World War I: Battle of Mons

British forces before the Battle of Mons
British forces rest before the Battle of Mons. Photograph Source: Public Domain

The Battle of Mons was fought August 23, 1914, during World War I (1914-1918) and was the British Army's first engagement of the conflict. Operating at the extreme left of the Allied line, the British assumed a position near Mons, Belgium in an attempt to stop the German advance in that area. Attacked by the German First Army, the outnumbered British Expeditionary Force mounted a tenacious defense and inflicted heavy losses on the enemy. Largely holding through the day, the British finally fell back due to increasing German numbers and the retreat of the French Fifth Army on their right.

Background

Crossing the Channel in the early days of World War I, the British Expeditionary Force deployed in the fields of Belgium. Led by Field Marshal Sir John French, it moved into position in front of Mons and formed a line along the Mons-Condé Canal, just to the left of the French Fifth Army as the larger Battle of the Frontiers was getting underway. A fully professional force, the BEF dug in to await the advancing Germans who were sweeping through Belgium in accordance to the Schlieffen Plan (Map).

Comprised of four infantry divisions, a cavalry division, and a cavalry brigade, the BEF possessed around 80,000 men. Highly trained, the average British infantryman could hit a target at 300 yards fifteen times a minute. Additionally, many of the British troops possessed combat experience due to service across the empire. Despite these attributes, German Kaiser Wilhelm II allegedly dubbed the BEF a "contemptible little army" and instructed his commanders to "exterminate" it. The intended slur was embraced by the members of the BEF who began to refer themselves as the "Old Contemptibles".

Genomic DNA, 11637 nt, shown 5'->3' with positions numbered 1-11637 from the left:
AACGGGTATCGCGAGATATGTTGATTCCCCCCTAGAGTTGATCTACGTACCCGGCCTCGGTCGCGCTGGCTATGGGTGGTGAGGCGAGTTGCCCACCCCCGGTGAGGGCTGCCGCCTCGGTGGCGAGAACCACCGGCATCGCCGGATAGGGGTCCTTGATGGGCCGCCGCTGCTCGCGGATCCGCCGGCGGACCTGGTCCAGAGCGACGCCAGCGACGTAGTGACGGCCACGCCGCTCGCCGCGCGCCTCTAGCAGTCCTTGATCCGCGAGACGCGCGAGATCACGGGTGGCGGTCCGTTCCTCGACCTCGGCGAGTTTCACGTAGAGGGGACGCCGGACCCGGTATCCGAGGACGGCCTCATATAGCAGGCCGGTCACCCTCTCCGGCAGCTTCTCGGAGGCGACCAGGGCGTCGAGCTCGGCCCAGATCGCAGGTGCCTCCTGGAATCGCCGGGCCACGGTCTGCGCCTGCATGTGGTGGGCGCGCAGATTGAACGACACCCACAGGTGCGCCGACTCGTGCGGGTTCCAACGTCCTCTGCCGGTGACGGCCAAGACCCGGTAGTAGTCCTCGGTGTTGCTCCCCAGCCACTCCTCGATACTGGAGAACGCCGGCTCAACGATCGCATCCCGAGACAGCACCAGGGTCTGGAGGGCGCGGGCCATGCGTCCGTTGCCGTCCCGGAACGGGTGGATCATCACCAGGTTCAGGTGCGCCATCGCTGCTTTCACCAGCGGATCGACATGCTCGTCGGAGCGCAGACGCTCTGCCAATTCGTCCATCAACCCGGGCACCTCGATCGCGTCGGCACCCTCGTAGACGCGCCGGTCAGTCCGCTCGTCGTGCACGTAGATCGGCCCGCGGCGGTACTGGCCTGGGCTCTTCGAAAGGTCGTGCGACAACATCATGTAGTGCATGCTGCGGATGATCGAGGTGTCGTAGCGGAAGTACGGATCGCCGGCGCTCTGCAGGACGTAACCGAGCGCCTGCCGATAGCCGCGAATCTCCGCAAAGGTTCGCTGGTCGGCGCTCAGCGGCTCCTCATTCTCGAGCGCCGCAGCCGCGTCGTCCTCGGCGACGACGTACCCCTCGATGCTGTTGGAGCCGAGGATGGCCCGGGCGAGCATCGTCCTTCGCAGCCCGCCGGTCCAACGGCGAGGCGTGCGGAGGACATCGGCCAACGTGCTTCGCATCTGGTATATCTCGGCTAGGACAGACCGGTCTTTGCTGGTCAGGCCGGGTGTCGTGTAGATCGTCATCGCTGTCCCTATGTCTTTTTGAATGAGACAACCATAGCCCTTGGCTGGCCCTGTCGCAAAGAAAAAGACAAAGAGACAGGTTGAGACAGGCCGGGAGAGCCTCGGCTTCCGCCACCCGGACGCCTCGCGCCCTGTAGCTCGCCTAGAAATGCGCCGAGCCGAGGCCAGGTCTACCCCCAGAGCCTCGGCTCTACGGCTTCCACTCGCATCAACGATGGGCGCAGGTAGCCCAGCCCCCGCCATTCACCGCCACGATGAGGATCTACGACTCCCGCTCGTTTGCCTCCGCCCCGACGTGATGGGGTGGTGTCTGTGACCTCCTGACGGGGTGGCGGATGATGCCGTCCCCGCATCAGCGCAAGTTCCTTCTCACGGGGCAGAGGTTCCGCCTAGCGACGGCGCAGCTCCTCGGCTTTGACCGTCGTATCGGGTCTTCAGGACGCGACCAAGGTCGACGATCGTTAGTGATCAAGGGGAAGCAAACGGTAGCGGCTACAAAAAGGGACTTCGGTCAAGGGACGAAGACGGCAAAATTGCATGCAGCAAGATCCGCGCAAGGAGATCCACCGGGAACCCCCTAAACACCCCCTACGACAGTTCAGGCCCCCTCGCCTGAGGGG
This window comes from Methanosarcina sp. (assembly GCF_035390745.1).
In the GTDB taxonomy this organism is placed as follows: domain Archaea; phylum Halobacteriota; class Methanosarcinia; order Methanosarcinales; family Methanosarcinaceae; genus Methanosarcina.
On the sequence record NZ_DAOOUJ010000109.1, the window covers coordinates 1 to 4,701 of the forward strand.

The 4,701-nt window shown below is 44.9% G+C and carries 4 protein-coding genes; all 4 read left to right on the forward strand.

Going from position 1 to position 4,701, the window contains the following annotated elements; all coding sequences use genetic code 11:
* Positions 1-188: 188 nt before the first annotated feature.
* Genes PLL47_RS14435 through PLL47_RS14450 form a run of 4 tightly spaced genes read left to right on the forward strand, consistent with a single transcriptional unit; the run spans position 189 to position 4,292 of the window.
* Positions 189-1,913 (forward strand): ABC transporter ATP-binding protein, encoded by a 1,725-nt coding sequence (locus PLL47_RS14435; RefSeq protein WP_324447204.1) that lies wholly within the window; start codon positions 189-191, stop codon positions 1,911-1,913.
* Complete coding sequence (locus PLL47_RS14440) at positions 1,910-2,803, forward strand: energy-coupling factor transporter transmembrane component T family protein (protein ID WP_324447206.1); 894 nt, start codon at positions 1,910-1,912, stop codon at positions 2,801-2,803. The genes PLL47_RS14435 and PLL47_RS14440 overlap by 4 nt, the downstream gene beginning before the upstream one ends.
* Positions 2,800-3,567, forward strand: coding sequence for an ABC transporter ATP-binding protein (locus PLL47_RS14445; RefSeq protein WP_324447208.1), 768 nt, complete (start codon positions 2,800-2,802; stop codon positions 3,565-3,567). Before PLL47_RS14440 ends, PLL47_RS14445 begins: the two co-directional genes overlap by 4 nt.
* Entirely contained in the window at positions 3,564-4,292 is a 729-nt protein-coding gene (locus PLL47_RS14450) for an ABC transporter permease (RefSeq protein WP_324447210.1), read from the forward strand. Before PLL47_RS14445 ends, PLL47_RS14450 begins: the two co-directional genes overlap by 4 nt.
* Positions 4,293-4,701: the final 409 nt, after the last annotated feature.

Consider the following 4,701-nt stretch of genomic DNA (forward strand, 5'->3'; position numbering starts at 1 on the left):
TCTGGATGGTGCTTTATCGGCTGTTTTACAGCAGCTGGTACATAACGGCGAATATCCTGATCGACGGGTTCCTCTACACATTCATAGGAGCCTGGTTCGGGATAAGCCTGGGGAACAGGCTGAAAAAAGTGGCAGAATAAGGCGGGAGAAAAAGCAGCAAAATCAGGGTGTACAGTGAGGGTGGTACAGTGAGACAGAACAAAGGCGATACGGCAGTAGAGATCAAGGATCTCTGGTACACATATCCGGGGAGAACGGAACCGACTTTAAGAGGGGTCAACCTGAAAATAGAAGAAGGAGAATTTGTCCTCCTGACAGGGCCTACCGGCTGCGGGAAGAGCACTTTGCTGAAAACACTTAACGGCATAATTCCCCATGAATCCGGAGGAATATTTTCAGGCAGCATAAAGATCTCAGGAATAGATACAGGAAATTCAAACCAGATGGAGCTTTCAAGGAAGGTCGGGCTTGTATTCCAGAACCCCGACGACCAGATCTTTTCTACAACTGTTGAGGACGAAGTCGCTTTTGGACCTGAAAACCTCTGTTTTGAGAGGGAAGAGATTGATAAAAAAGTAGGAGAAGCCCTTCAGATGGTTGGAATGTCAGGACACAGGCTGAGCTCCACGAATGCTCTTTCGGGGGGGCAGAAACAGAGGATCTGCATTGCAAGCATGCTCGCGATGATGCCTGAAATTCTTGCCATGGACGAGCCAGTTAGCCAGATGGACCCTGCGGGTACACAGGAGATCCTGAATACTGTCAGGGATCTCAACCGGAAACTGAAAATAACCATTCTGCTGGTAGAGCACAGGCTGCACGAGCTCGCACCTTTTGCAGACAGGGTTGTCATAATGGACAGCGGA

Armies & Commanders

British

  • Field Marshal Sir John French
  • 4 divisions (approx. 80,000 men)

Germans

  • General Alexander von Kluck
  • 8 divisions (approx. 150,000 men)

First Contact

On August 22, after being defeated by the Germans, the commander of the Fifth Army, General Charles Lanrezac, asked French to hold his position along the canal for 24 hours while the French fell back. Agreeing, French instructed his two corps commanders, General Douglas Haig and General Horace Smith-Dorrien to prepare for the German onslaught. This saw Smith-Dorrien's II Corps on the left establish a strong position along the canal while Haig's I Corps on the right formed a line along the canal which also bent south along the Mons–Beaumont road to protect the BEF's right flank. French felt this was necessary in case Lanrezac's position to the east collapsed. A central feature in the British position was a loop in the canal between Mons and Nimy which formed a salient in the line.

That same day, around 6:30 AM, the lead elements of General Alexander von Kluck's First Army began making contact with the British. The first skirmish occurred in the village of Casteau when C Squadron of the 4th Royal Irish Dragoon Guards encountered men from the German 2nd Kuirassiers. This fight saw Captain Charles B. Hornby use his saber to become the first British soldier to kill an enemy while Drummer Edward Thomas reportedly fired the first British shots of the war. Driving the Germans off, the British returned to their lines (Map).